Newscruncher is a daily series that breaks down the characteristics of your area by the numbers. You can see more posts by clicking the Newscruncher link above the headline or by checking out our weekend roundups. If you see any technical issues with this map, or if you'd like to suggest ideas for future Newscruncher articles, please email firstname.lastname@example.org.
The map above shows a snapshot across the area of how the average travel time to work from home changed between 2000-2011.
Fluctuations in the national average for commuting time have slowed down since the 1990s when extreme commutes rose close to 95 percent. The cause for that spike? Job growth and the rise of two-income families put a lot more of people on the road.
Nationwide today, about 8.1 percent of workers commute 60 minutes or longer in 2011. And nearly 600,000 full-time workers are megacommuters, those traveling at least 90 minutes and 50 miles to their jobs.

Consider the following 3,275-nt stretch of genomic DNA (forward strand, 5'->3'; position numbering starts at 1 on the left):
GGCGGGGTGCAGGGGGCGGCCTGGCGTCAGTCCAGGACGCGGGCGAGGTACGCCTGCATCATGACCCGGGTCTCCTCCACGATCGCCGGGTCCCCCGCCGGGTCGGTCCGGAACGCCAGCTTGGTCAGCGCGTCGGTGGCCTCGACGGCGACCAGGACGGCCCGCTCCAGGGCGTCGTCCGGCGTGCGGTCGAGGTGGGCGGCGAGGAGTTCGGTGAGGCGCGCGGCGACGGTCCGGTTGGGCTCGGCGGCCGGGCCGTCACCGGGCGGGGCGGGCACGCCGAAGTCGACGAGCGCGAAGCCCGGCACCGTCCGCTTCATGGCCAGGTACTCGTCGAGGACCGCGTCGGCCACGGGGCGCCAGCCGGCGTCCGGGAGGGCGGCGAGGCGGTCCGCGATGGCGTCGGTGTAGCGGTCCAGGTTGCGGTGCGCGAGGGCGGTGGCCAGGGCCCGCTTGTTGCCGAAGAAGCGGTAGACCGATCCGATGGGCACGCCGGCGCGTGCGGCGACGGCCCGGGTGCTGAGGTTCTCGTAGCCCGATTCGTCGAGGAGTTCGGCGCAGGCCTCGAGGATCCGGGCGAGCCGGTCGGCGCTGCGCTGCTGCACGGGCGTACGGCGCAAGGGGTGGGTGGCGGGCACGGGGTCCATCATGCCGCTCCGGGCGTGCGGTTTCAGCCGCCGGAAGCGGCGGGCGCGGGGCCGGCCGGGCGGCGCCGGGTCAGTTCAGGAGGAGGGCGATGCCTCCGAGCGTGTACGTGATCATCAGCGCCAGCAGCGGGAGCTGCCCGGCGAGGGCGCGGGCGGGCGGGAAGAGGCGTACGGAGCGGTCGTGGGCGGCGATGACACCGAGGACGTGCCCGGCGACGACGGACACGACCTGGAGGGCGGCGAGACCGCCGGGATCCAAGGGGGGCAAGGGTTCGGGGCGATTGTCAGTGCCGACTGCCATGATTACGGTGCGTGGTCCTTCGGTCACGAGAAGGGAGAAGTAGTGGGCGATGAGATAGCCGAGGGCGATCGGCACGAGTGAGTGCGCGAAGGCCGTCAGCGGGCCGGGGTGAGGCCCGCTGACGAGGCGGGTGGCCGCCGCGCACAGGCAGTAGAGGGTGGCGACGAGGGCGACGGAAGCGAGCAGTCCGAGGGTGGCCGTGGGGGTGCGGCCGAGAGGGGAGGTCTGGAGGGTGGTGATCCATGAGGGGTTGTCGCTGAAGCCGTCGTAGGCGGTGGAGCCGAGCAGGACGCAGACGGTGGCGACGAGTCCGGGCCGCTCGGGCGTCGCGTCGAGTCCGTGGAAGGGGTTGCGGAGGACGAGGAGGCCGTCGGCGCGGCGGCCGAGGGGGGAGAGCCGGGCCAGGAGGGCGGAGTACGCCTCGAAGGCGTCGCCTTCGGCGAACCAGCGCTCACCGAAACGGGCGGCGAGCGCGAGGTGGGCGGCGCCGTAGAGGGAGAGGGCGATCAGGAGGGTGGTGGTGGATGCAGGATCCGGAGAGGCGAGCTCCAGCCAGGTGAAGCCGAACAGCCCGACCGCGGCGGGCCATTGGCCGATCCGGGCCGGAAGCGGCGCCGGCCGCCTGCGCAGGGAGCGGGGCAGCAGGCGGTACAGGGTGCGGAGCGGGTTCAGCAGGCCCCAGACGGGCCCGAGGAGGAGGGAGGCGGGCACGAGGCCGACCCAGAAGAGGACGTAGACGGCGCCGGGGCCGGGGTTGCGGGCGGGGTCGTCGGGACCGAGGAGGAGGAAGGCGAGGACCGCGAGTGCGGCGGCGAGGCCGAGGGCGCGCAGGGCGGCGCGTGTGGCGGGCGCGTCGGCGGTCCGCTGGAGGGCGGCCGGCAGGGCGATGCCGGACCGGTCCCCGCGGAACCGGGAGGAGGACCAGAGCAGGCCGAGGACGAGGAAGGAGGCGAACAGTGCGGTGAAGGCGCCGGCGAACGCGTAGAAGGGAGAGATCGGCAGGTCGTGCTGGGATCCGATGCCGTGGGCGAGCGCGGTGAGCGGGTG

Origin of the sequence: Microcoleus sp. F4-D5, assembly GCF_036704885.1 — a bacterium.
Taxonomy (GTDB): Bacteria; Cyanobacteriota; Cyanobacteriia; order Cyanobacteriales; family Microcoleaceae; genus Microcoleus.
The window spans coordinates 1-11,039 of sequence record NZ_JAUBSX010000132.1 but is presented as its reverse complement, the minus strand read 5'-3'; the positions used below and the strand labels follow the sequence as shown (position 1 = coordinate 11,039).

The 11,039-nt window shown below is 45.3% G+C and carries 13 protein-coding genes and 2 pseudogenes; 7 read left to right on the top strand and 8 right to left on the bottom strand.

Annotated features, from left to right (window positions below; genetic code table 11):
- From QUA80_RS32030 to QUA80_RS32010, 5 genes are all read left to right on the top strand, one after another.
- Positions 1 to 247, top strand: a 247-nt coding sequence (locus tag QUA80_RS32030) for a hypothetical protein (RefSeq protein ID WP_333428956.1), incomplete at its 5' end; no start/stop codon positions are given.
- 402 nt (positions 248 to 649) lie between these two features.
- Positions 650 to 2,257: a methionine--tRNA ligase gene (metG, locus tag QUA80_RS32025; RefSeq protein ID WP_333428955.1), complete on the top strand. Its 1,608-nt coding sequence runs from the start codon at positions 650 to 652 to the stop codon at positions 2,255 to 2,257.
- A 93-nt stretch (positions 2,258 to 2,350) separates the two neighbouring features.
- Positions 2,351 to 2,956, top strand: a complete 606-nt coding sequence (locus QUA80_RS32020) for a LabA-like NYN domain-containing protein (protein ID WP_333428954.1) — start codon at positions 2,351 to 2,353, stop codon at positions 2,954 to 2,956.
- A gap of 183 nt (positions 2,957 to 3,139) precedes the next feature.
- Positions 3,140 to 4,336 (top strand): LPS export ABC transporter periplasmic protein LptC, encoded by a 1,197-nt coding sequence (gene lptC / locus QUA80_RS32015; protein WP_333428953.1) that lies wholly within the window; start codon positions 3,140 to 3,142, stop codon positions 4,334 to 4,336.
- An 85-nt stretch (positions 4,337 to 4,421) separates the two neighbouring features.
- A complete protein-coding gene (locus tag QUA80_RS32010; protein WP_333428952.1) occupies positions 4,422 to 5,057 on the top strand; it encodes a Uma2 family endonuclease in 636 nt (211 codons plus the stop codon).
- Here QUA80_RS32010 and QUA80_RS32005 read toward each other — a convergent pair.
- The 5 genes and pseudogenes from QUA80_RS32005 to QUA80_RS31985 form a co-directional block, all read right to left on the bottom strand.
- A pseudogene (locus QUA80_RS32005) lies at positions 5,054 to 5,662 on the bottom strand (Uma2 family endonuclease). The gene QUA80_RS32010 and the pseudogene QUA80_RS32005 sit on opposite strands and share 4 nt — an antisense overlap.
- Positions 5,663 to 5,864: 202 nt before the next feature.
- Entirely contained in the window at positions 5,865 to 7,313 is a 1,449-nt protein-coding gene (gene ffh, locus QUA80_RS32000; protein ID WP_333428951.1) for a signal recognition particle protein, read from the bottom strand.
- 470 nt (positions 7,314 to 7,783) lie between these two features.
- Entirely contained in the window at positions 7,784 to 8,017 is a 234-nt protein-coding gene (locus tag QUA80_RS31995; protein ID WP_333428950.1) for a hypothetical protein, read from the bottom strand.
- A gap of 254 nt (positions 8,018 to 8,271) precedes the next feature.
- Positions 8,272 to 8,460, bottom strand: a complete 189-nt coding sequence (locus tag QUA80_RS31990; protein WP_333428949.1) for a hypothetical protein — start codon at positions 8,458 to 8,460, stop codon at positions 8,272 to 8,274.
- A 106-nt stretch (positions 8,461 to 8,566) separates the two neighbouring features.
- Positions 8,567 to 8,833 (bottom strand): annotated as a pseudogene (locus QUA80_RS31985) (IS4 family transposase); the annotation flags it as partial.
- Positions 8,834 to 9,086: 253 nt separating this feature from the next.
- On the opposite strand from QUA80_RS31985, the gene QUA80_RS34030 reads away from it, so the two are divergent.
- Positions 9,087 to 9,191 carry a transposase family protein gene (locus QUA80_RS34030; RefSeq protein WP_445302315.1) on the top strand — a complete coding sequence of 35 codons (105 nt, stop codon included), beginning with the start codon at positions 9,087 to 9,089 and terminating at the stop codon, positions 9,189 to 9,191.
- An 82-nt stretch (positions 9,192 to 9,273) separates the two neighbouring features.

Long commutes have been linked to an increased risk of developing high blood sugar and cholesterol, depression, anxiety and a feeling of social isolation.
The data in this map is from the United States Census Bureau's 2011 American Community Survey. These values are an estimate for 2011 taking into account 60 months of collected data. You can learn more about the survey here.
Using your cursor, you can hover over any census tract – the geographic region defined by the U.S. Census – and see in the box in the upper right hand corner of the map how the average travel time to work from home changed between 2000-2011.
What do you think explains the local differences between 2000-2011? Tell us in a comment or a blog post.